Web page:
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Intel Network adapters on OS X: Small Tree drivers

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To be honest, I've never needed to revert, so I don't know how to flash it back using the backup file. However, what you can do is another backup of the eeprom in its present form, and then use a hex editor to compare it against the original. That'll tell you what bits are different, and thus what you'll need to manually revert back. It's a bit more of a pain, but there shouldn't be much that was changed anyway so it shouldn't be too big of a deal.

Before you do that though, answer me this: Had your card previously worked on Catalina or any prior MacOS, or is Big Sur the first OS you've tried it on?

If the latter, then as a quick sanity check, run this on the card in Linux:

Code:
lspci -nn -vvv | grep Ethernet

Your card should identify as something like this:


The [xxxx:xxxx] part is what we've been manipulating. However, some cards (particularly Dell) might have a different DEV-ID as well. It's rare, but I've ran into a few. Doesn't hurt to make sure.
Thank you for all your help and I apologize for the late reply.

You had sent the code and around the same time before I saw it, I figured it out on my own. I can verify what you sent is correct and it did work with the Sonnet driver. The whole reason for this was because I was having some network issues when I upgraded a new Hackintosh to Big Sur. I figured out that it had nothing to do with Big Sur, my network, or this Intel NIC. My issue lies with this particular Hackintosh.

In the end, I flashed the NIC back so it could use the Small Tree driver. I haven't noticed any difference and if you're leaning towards the Small Tree driver potentially being slightly newer (or even the writer of the code that Sonnet is using in the first place), it made more sense to stick with Small Tree.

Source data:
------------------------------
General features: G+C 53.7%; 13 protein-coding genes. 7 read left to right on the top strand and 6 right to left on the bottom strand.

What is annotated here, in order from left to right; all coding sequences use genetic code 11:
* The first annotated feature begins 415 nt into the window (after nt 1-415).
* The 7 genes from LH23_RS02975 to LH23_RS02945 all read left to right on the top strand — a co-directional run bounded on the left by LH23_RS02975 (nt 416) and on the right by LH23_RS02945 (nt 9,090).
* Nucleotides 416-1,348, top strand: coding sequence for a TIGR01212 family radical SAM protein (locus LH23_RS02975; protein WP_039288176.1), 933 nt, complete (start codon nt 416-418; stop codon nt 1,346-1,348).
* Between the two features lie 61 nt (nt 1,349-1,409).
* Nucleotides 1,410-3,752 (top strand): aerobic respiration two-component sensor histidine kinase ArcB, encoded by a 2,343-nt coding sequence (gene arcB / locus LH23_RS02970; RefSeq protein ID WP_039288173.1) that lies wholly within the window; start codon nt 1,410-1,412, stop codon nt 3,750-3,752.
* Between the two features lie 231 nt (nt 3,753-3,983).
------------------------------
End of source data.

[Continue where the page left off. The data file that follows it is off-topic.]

We'll see how it goes with whatever macOS version follows Big Sur. I would like to keep using these 10G cards, but at the same time I'm upgrading the network to 100G now.
 
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We'll see how it goes with whatever macOS version follows Big Sur. I would like to keep using these 10G cards, but at the same time I'm upgrading the network to 100G now.

100G?!?! Wow, I'd love to hear about your 100G MacOS experiences in a separate thread. You using ATTO, or Chelsio? Are you tuning, and if so, what parameters?

And here I thought I was hot stuff rocking 40G.
 
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100G?!?! Wow, I'd love to hear about your 100G MacOS experiences in a separate thread. You using ATTO, or Chelsio? Are you tuning, and if so, what parameters?
I'm going with Chelsio since I run a TrueNAS and I've been running a 10G Chelsio NIC in it for years without issue. I've had Chelsio in the TrueNAS and an Intel NIC using the Small Tree driver in my hacks. This time I'm going with Chelsio for both.
 
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I'm going with Chelsio since I run a TrueNAS and I've been running a 10G Chelsio NIC in it for years without issue. I've had Chelsio in the TrueNAS and an Intel NIC using the Small Tree driver in my hacks. This time I'm going with Chelsio for both.

Your situation might be similar to mine. I've got a pair of 528TB (raw) TrueNAS/FreeNAS arrays serving a small fleet of video edit workstations.